What is BPD?
Borderline personality disorder (BPD) is a common mental health disorder that can be treated. It affects people’s thoughts, emotions and behaviours, making it difficult for them to cope in all areas of life.
We all see the world through different eyes, but a person with BPD has an abnormally distorted view of themselves and the environment around them.
People with BPD feel intense, uncontrollable emotions, which can make them very distressed and angry. They have trouble with their relationships and find it hard to feel comfortable in themselves. They may be very impulsive and appear to lead chaotic lives, act impulsively or intentionally harm themselves as a way of coping.
Borderline personality disorder can be difficult for other people to understand. It can be distressing for the person with BPD and the people around them, and it is often misunderstood.
It is the most common personality disorder in Australia, affecting about 1 to 4 in every 100 people at some time in their lives. It's more common in women, and usually the symptoms appear in the teenage years or early adulthood.
What are the symptoms of BPD?
There are many different BPD symptoms or BPD traits including:
- feeling empty inside
- low self-esteem
- strong, overwhelming emotions and feelings
- intense mood swings including outbursts of anxiety, anger and depression
- a pattern of tumultuous relationships with friends, family and loved ones
- alternating between idealising and devaluing other people
- fear of being alone and frantic attempts to avoid abandonment
- unstable and distorted self-image or sense of self
- feeling neglected, alone, misunderstood, chronically empty or bored
- feelings of self-loathing and self-hate
- self-harm, such as cutting as a coping mechanism
- suicidal thoughts or suicide attempts
- impulsive and risk-taking behaviour, such as unsafe sex, illegal drug use, gambling, over eating, reckless driving or over spending
- black and white thinking, or difficulty compromising
- paranoid thoughts in response to stress
- feeling cut off and out of touch with reality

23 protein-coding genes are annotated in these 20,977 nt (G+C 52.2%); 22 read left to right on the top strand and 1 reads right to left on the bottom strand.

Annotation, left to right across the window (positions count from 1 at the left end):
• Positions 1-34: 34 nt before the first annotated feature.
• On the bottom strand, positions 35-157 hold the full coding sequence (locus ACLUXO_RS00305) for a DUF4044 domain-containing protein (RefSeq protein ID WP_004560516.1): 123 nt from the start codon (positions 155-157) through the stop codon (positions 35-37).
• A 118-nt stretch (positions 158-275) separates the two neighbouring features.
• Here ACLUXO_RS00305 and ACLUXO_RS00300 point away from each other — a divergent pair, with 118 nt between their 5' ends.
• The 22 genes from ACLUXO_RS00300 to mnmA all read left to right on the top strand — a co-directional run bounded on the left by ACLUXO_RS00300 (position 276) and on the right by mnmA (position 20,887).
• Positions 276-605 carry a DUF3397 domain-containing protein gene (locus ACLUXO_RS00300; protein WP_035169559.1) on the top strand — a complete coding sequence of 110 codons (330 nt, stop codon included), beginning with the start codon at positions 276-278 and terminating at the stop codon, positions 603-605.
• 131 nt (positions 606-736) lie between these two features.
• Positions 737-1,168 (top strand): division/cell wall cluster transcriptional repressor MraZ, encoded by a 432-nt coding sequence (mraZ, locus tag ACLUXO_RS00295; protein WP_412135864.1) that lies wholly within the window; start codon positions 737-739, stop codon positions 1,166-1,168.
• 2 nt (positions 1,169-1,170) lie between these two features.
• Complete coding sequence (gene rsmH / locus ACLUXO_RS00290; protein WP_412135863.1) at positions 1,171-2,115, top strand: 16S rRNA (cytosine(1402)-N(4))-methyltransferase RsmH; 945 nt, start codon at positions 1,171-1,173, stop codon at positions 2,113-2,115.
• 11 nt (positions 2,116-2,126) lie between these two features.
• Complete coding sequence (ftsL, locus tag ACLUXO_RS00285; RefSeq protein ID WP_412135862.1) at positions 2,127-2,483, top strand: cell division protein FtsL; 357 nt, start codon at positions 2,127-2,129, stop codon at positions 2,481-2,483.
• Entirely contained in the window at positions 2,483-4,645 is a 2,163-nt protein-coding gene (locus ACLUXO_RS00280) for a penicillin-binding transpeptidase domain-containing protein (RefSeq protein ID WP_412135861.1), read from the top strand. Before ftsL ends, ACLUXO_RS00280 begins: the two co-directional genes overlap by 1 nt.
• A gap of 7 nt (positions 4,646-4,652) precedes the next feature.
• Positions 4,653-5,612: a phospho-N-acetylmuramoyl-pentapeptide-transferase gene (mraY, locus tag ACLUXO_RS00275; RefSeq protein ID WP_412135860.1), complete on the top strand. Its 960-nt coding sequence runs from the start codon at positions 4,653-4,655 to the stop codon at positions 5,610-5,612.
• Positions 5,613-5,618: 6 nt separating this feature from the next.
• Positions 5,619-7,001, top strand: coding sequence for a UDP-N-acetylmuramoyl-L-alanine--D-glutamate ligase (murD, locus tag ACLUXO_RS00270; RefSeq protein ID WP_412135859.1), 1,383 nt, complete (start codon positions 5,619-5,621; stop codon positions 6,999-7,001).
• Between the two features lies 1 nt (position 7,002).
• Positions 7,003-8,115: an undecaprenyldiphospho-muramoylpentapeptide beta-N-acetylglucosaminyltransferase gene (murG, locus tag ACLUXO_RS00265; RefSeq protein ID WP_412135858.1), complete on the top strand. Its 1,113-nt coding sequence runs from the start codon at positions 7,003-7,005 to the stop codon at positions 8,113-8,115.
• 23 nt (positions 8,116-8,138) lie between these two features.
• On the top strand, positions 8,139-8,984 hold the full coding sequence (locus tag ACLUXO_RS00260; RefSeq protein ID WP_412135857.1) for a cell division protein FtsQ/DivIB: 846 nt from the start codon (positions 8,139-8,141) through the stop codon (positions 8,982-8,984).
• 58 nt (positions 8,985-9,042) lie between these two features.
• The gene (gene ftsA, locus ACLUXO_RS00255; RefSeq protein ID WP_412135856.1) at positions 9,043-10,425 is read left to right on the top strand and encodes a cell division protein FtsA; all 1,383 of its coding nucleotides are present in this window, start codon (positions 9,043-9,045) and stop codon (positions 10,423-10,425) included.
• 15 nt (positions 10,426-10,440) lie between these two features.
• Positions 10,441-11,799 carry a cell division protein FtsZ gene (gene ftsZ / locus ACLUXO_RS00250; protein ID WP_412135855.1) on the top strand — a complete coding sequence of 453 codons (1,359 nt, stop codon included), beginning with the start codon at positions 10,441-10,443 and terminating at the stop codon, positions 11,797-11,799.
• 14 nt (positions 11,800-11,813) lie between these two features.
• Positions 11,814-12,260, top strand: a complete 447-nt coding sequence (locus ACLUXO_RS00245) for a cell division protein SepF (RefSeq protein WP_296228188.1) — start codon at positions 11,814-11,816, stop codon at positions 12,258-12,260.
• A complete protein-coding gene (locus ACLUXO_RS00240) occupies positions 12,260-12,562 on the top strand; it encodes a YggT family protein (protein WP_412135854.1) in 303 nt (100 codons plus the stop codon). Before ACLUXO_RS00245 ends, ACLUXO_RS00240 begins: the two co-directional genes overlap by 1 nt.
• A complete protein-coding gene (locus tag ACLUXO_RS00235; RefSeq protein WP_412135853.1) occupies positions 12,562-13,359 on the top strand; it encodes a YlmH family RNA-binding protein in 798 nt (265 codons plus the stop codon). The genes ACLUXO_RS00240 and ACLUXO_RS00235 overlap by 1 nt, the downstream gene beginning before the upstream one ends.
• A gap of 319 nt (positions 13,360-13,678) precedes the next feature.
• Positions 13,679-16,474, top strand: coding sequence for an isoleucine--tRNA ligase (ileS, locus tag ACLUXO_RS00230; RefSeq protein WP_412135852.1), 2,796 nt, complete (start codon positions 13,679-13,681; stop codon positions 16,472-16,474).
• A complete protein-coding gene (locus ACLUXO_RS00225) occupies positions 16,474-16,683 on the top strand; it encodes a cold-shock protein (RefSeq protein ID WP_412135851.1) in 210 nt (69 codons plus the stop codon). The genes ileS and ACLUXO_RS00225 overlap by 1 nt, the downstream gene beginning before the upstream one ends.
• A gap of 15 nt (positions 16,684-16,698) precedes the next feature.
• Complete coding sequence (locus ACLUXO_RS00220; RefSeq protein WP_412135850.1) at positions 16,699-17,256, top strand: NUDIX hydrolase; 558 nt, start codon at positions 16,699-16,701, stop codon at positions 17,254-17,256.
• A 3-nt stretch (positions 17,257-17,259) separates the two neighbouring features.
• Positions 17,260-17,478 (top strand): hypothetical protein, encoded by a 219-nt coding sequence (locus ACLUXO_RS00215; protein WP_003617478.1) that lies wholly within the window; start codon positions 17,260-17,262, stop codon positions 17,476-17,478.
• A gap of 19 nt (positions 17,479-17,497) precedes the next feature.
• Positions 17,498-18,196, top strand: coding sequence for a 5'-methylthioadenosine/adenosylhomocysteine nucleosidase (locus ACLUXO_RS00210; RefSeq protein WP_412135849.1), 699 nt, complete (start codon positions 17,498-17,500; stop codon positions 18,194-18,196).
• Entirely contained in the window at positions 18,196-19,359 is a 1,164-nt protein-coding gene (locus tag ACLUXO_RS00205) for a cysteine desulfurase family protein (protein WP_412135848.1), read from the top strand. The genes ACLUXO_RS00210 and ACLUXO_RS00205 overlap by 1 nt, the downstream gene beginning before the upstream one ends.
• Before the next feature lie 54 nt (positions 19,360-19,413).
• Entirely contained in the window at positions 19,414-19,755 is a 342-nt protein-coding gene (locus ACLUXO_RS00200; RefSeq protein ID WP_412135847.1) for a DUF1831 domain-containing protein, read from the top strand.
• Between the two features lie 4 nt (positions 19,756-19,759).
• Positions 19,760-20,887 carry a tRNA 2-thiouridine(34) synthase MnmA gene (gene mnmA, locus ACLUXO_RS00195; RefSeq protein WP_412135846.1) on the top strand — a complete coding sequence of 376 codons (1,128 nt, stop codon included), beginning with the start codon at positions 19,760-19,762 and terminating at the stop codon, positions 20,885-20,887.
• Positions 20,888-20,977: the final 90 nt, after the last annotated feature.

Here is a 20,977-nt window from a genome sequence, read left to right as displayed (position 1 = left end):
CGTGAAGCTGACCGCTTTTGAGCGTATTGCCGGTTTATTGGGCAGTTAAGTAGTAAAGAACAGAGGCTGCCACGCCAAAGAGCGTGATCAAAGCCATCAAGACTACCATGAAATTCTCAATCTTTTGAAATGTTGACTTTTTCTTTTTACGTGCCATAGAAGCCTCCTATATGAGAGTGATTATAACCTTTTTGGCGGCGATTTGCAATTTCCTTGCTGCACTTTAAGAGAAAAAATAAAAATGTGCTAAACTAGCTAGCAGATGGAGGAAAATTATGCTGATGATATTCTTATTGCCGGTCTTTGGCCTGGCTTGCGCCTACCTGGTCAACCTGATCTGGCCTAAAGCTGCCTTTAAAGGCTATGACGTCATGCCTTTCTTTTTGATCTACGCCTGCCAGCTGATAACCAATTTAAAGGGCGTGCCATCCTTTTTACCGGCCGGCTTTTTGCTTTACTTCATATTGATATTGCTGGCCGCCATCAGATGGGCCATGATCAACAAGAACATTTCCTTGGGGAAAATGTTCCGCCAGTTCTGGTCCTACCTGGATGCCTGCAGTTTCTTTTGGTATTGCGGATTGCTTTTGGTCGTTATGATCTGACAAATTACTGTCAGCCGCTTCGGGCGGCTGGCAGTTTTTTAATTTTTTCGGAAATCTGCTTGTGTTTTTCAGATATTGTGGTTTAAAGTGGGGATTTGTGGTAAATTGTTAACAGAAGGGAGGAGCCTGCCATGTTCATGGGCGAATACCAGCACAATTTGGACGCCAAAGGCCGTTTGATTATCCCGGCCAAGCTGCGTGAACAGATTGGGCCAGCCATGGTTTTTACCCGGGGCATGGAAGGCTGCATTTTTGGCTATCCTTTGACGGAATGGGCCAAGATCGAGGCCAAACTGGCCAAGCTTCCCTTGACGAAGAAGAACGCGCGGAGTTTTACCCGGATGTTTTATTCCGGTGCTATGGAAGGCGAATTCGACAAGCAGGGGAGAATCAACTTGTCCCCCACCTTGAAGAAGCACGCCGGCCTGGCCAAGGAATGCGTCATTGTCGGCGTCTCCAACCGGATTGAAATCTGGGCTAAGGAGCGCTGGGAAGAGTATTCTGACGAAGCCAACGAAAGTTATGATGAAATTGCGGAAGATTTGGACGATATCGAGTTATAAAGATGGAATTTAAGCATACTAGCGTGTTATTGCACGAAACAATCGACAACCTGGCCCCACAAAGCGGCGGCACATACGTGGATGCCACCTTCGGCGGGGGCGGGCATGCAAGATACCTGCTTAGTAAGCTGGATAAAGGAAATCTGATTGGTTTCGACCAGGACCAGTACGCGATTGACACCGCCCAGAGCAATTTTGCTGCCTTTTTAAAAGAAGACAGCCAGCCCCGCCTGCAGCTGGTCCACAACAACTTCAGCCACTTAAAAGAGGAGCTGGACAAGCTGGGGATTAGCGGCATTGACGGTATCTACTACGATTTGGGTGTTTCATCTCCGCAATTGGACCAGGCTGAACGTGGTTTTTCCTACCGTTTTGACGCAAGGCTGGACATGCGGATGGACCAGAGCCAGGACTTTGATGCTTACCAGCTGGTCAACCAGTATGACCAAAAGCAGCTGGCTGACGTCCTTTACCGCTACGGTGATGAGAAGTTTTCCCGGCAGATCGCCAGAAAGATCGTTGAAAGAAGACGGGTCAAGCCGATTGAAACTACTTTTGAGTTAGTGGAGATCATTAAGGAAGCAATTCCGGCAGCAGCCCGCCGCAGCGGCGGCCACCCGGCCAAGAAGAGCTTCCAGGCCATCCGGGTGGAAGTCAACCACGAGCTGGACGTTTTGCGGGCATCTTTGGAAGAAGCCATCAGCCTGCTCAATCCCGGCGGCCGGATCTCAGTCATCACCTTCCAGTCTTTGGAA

What causes BPD?
As with most mental health disorders, the causes of borderline personality disorder (BPD) are not completely understood.
It is probably caused by a combination of genes and life experiences. Having another mental health condition, being very sensitive, or suffering abuse or neglect during childhood may make some people more likely to develop BPD. But not everyone with these factors will experience BPD and not everyone with these experiences will develop BPD traits.
In some people, a stressful event or relationship breakup may be associated with the development of BPD. During times of stress, many people with BPD experience post-traumatic stress symptoms, such as flashbacks, nightmares, feelings of unreality and panic attacks.
Sometimes negative experiences from the past return as voices or punishing self-talk that feel real and are difficult to ignore
When should I see my doctor?
If you or someone you know has or is suspected of having BPD, it’s important to seek help.
You should see a doctor if you or someone you know is:
- in crisis
- showing signs of emotional distress (being very sad, angry or anxious)
- harming themselves
- thinking or talking about suicide
People with BPD are at high risk of self-harm and suicide, although not everyone with the disorder will harm themselves. If you or someone you know has BPD and you think there is any immediate danger of suicide, then please call triple zero (000) and ask for an ambulance. Don’t leave the person alone until help arrives.